Consider potential to expand the online triage questions to a wider audience across all of General Practice, as well as starting to ask the question in other settings, such as Emergency Departments and Urgent Treatment Centres, and look in more detail at automatic coding. (Hurley Group/NHSE)
The eConsult question is on every practice system that has eConsult and therefore the practice will have a record of all patients that have identified themselves as suffering from gambling harm. It is recognised that more education is required in terms of healthcare professional recognising and identifying gamble harm and the referral pathways.
Dr Emma Ryan has written a Competency Framework for GPs and HC professionals with a view to this being rolled out to GPs and practice teams across the country. We have attended a further national conference aimed at primary care in April 2022. We ran a stall and undertook a presentation raising the awareness of gambling harms to primary care.
The PCGS are undertaking an initial assessment within 10days of referral and time to treatment is 2-3 weeks.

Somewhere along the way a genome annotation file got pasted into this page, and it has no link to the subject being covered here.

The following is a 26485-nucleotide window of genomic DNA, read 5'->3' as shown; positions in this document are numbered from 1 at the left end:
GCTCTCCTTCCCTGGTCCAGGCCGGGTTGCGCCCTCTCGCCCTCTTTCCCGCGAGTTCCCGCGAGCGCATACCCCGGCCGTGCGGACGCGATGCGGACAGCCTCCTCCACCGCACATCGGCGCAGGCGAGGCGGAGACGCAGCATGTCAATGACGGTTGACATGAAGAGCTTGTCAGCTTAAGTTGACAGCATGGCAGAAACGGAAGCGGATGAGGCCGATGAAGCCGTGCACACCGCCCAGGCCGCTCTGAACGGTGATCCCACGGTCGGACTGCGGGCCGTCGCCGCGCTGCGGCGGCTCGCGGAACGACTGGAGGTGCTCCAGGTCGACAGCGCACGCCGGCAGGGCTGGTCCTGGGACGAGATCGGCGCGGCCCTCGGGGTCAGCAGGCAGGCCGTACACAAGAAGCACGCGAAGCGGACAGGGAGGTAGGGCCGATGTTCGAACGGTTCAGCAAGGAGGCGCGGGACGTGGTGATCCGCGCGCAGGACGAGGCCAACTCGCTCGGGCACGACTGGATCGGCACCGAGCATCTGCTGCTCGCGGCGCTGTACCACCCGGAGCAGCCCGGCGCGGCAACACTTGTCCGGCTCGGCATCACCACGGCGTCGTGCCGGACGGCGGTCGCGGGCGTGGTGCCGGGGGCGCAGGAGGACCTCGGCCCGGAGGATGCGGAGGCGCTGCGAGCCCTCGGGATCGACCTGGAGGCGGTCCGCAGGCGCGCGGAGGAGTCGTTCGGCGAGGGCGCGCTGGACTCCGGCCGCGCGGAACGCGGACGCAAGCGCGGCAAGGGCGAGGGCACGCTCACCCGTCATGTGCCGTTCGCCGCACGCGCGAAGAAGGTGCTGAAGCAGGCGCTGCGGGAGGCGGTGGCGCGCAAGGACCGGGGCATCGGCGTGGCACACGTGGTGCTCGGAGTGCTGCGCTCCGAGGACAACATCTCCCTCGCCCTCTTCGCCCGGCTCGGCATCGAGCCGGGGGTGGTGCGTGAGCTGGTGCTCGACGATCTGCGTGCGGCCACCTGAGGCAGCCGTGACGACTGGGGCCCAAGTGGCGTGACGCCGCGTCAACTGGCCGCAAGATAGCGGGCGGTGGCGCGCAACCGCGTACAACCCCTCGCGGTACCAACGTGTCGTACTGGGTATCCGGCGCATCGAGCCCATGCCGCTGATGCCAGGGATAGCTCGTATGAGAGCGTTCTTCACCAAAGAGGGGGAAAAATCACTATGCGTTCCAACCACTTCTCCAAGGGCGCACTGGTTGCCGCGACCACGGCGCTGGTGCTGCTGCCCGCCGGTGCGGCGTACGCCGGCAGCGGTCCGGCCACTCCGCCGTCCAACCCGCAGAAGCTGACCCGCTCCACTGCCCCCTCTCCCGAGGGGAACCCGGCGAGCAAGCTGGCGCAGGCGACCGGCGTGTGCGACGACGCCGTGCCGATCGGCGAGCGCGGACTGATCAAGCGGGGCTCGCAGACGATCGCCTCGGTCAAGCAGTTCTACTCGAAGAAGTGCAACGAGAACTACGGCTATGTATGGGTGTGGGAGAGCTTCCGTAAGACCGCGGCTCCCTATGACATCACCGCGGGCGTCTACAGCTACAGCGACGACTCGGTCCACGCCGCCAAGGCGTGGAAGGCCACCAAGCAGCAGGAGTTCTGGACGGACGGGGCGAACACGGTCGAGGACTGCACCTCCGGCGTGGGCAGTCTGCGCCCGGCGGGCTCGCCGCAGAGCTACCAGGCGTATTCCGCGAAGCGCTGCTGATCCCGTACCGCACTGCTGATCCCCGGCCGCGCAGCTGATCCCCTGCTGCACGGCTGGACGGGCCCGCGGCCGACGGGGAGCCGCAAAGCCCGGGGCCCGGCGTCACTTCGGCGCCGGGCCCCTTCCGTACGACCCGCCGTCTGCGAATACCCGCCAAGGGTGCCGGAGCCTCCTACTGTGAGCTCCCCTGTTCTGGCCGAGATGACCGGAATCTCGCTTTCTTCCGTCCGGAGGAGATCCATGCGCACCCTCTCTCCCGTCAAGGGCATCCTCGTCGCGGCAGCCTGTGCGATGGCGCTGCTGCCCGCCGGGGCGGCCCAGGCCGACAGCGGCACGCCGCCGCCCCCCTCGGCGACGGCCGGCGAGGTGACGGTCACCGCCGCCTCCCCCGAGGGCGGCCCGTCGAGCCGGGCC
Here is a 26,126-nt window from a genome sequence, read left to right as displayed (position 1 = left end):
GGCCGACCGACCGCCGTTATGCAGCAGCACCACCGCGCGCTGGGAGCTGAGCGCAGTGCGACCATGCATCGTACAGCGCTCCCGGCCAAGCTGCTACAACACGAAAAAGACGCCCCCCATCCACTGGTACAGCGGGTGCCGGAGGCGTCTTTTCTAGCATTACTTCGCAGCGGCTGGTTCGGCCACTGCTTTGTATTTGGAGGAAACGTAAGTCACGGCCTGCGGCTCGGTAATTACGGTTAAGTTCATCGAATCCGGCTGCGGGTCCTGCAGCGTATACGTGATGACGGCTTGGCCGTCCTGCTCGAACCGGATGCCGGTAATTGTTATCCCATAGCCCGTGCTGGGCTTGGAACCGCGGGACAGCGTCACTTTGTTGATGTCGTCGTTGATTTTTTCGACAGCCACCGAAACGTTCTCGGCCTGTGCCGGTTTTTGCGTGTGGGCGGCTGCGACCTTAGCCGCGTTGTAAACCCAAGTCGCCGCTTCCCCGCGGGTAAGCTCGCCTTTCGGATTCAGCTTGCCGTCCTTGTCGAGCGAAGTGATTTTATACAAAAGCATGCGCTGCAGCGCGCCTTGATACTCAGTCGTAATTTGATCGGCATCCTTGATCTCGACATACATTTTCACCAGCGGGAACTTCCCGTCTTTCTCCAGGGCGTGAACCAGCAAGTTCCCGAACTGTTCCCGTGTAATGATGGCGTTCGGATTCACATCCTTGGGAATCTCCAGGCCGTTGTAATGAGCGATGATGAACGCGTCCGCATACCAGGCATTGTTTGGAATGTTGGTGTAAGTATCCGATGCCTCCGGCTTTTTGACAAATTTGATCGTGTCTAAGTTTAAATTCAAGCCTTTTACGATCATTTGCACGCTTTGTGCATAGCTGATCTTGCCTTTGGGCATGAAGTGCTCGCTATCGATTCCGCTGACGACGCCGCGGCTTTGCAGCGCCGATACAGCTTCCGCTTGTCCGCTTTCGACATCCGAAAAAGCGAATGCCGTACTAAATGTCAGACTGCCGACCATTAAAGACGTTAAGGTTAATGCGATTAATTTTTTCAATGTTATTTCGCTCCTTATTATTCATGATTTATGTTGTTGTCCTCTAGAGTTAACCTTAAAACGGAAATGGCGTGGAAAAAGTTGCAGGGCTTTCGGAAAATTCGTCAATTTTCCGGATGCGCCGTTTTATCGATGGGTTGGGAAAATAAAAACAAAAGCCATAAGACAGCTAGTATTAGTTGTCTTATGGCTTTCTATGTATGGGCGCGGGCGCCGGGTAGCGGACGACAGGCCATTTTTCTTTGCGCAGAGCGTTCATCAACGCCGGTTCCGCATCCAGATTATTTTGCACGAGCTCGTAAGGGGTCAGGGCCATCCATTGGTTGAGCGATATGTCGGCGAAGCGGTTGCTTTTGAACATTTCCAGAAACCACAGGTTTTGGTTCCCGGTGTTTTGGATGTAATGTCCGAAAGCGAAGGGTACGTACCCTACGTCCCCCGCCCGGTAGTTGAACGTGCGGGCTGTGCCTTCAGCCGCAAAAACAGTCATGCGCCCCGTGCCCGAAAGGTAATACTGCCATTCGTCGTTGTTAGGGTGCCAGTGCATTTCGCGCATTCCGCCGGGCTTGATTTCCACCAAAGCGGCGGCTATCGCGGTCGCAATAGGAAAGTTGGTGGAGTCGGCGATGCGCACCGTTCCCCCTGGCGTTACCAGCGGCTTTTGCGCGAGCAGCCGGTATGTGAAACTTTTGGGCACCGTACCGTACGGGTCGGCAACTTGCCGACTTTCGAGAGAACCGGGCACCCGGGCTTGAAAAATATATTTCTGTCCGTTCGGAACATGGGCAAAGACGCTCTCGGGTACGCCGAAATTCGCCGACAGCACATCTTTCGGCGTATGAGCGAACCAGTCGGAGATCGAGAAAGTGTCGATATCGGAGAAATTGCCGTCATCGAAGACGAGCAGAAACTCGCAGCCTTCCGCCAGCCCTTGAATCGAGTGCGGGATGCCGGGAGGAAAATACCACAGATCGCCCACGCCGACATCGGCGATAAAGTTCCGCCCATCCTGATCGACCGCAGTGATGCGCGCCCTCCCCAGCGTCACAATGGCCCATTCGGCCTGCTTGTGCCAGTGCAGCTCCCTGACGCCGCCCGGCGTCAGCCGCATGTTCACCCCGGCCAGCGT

The service was initially set up to cover SE London Lambeth, Southwark, Lewisham, Bexley, Bromley and Greenwich. As the service has developed and the PCGS has afforded more exposure in terms of presentations at conference and the relaxing of Covid rules referral are now coming from all over the country with a referral rate of 1-3 patients a week. We continue to work collaboratively with Gamcare and Gordon Moody accepting higher acuity patient with multiple comorbidities.
Within the Hurley Group we have a portfolio of running Urgent Treatment Centres across SE London both colocated with A&Es and standalone and therefore we have embedded the same principles of 'asking' the gambling question with patients presenting with depression and anxiety and mental health issues. We promote this via eTriage.
Our communication to practices/networks also go out via the A&E delivery Boards and seen as essential as more and more patients are using these services due to increase in mental illness and anxiety and depression.